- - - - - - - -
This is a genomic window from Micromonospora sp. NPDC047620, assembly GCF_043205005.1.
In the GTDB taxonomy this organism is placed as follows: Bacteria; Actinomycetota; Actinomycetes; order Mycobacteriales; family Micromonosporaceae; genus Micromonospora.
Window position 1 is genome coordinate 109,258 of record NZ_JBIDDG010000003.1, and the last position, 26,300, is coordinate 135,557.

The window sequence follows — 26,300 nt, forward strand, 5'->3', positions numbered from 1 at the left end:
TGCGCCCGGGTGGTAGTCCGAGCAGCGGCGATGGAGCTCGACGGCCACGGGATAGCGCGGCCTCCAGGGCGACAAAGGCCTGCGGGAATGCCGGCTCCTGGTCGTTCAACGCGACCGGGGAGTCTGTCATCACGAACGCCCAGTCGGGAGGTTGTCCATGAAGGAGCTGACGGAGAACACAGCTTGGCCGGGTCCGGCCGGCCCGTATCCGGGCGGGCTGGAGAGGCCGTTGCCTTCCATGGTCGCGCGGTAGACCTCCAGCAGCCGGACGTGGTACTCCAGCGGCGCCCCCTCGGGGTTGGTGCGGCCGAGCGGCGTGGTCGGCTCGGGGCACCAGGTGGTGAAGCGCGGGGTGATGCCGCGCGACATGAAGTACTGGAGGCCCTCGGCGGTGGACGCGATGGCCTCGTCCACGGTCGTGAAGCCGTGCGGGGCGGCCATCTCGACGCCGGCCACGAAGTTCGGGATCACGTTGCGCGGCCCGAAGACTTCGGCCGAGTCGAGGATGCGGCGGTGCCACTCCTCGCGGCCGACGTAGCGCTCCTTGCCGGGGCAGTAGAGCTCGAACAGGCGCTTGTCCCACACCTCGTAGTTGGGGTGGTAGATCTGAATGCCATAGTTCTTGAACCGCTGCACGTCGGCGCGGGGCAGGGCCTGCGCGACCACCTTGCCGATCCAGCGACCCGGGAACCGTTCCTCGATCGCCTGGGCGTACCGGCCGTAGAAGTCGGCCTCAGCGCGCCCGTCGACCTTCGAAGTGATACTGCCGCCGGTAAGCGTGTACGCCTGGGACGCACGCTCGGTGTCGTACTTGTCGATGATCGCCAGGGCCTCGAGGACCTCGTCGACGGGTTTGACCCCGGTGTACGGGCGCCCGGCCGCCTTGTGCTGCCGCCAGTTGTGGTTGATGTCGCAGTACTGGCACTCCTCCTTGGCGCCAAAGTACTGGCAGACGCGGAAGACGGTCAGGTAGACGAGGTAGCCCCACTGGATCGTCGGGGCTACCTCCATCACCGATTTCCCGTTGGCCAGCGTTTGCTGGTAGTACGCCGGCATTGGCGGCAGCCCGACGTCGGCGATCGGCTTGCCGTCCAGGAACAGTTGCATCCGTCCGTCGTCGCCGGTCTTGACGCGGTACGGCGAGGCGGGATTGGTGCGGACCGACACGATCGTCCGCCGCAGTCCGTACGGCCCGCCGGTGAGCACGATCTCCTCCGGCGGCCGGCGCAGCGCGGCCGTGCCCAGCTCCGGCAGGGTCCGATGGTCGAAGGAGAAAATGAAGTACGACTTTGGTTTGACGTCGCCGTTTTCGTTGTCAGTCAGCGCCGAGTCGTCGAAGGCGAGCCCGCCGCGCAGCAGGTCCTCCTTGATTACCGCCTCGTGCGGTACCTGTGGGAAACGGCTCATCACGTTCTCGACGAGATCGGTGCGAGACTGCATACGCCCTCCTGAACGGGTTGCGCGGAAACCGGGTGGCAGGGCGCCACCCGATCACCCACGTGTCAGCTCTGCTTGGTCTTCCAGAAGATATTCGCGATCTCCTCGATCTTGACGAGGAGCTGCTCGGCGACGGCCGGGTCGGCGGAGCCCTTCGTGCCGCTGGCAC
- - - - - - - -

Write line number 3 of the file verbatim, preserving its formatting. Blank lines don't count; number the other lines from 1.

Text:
Window position 1 is genome coordinate 109,258 of record NZ_JBIDDG010000003.1, and the last position, 26,300, is coordinate 135,557.